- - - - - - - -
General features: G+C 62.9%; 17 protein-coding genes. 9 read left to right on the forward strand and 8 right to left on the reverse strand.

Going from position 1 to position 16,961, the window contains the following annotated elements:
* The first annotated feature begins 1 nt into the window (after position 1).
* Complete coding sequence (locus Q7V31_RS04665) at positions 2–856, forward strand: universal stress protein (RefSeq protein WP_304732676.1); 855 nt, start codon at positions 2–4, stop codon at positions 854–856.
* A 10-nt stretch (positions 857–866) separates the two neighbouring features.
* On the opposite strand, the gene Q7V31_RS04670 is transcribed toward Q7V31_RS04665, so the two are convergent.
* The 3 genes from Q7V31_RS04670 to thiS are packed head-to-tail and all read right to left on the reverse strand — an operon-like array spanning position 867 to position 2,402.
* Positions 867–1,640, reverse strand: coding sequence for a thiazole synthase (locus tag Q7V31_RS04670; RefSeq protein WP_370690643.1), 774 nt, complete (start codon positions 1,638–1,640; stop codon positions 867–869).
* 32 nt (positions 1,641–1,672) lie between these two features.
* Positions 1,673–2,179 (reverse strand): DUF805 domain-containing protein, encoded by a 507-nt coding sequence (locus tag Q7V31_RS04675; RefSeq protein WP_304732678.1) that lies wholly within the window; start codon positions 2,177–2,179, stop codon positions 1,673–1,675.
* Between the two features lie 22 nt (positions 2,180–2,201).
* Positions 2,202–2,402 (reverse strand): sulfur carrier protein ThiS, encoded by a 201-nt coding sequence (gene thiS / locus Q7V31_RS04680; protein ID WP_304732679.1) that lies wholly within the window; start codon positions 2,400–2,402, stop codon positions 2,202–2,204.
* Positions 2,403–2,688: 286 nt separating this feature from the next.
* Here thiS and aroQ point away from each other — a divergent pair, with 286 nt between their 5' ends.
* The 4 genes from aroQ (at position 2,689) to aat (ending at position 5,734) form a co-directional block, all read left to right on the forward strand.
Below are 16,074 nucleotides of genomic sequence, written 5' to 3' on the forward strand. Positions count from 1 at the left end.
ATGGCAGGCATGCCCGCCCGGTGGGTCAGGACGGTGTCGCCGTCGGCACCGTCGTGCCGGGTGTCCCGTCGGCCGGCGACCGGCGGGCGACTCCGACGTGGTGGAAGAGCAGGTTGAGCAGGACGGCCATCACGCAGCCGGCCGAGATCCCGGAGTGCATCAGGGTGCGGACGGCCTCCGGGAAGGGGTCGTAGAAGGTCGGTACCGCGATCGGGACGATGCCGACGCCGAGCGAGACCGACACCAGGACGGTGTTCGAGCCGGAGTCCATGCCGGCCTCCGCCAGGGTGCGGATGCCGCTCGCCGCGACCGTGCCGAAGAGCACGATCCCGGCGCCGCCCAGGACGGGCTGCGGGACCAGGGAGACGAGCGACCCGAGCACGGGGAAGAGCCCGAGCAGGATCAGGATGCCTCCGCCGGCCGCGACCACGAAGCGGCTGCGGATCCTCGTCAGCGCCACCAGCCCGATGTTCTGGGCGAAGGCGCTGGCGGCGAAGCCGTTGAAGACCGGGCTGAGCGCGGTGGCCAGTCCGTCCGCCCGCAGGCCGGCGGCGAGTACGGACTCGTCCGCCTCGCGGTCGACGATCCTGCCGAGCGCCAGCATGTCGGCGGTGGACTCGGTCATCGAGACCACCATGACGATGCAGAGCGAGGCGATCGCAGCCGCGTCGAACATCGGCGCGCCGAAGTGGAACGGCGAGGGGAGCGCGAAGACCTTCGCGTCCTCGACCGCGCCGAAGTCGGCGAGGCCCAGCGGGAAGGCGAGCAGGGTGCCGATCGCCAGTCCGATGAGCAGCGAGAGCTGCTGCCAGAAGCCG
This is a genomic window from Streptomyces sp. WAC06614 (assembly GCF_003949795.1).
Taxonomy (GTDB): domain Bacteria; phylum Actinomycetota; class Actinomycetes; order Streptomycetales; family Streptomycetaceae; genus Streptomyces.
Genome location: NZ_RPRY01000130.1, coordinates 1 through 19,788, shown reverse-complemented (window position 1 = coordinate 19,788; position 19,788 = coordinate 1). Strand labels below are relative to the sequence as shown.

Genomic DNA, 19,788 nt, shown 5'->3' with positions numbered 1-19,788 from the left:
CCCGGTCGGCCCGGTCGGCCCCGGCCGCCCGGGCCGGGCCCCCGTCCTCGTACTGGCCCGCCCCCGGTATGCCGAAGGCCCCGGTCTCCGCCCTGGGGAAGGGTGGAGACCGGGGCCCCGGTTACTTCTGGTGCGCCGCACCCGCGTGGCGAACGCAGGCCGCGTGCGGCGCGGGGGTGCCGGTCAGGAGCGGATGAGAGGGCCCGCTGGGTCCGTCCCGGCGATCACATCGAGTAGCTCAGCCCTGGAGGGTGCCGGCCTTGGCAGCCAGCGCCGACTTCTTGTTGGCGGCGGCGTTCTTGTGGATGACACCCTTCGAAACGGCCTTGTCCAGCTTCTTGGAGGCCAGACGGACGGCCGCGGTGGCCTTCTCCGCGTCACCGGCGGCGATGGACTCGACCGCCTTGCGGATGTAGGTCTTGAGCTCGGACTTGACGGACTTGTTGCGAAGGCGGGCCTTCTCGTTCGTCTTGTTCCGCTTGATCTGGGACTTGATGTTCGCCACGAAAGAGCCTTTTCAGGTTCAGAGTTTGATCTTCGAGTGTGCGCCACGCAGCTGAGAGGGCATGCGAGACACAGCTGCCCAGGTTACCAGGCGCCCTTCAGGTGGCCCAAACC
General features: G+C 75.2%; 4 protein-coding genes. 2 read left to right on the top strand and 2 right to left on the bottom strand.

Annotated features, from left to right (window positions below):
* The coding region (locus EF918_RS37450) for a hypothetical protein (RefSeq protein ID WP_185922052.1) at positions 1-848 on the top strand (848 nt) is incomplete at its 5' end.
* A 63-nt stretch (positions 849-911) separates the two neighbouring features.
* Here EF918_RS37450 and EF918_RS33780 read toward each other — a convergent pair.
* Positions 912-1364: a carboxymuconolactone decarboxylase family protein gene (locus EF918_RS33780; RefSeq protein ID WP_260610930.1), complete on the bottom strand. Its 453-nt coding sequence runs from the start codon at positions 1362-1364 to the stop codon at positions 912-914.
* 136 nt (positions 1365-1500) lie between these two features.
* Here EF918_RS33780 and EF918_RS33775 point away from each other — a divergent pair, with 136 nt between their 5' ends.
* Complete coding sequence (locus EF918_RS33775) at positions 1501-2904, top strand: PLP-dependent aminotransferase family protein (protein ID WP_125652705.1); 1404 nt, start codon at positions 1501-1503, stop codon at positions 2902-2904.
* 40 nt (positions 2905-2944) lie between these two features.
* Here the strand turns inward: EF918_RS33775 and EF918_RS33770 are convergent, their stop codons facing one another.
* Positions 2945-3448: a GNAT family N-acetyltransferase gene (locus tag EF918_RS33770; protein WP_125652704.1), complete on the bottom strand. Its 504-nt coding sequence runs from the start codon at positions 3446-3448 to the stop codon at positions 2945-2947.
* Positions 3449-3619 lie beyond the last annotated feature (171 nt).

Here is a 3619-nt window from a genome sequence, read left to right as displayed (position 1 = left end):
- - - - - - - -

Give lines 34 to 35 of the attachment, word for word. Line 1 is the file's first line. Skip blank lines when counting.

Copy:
* Positions 2945-3448: a GNAT family N-acetyltransferase gene (locus tag EF918_RS33770; protein WP_125652704.1), complete on the bottom strand. Its 504-nt coding sequence runs from the start codon at positions 3446-3448 to the stop codon at positions 2945-2947.
* Positions 3449-3619 lie beyond the last annotated feature (171 nt).